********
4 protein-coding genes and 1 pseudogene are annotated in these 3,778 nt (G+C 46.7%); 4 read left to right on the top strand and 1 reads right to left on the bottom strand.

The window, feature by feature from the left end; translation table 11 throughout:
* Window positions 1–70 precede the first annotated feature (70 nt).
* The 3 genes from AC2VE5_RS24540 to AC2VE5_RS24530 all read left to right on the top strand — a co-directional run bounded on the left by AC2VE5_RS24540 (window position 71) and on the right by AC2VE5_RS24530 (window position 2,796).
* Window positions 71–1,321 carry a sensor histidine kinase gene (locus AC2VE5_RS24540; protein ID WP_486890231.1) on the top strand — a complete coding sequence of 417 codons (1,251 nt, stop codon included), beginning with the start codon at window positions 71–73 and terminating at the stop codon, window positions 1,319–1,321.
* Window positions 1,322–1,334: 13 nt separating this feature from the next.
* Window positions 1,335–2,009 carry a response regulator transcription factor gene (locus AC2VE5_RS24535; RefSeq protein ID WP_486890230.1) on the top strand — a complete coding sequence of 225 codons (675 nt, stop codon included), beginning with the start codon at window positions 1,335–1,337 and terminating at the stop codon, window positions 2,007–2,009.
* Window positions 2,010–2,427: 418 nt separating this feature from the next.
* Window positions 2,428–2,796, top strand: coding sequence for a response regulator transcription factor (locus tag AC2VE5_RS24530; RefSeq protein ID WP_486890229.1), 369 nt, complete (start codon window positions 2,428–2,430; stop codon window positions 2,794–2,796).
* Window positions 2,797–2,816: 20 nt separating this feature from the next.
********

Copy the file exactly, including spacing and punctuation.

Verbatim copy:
4 protein-coding genes and 1 pseudogene are annotated in these 3,778 nt (G+C 46.7%); 4 read left to right on the top strand and 1 reads right to left on the bottom strand.

The window, feature by feature from the left end; translation table 11 throughout:
* Window positions 1–70 precede the first annotated feature (70 nt).
* The 3 genes from AC2VE5_RS24540 to AC2VE5_RS24530 all read left to right on the top strand — a co-directional run bounded on the left by AC2VE5_RS24540 (window position 71) and on the right by AC2VE5_RS24530 (window position 2,796).
* Window positions 71–1,321 carry a sensor histidine kinase gene (locus AC2VE5_RS24540; protein ID WP_486890231.1) on the top strand — a complete coding sequence of 417 codons (1,251 nt, stop codon included), beginning with the start codon at window positions 71–73 and terminating at the stop codon, window positions 1,319–1,321.
* Window positions 1,322–1,334: 13 nt separating this feature from the next.
* Window positions 1,335–2,009 carry a response regulator transcription factor gene (locus AC2VE5_RS24535; RefSeq protein ID WP_486890230.1) on the top strand — a complete coding sequence of 225 codons (675 nt, stop codon included), beginning with the start codon at window positions 1,335–1,337 and terminating at the stop codon, window positions 2,007–2,009.
* Window positions 2,010–2,427: 418 nt separating this feature from the next.
* Window positions 2,428–2,796, top strand: coding sequence for a response regulator transcription factor (locus tag AC2VE5_RS24530; RefSeq protein ID WP_486890229.1), 369 nt, complete (start codon window positions 2,428–2,430; stop codon window positions 2,794–2,796).
* Window positions 2,797–2,816: 20 nt separating this feature from the next.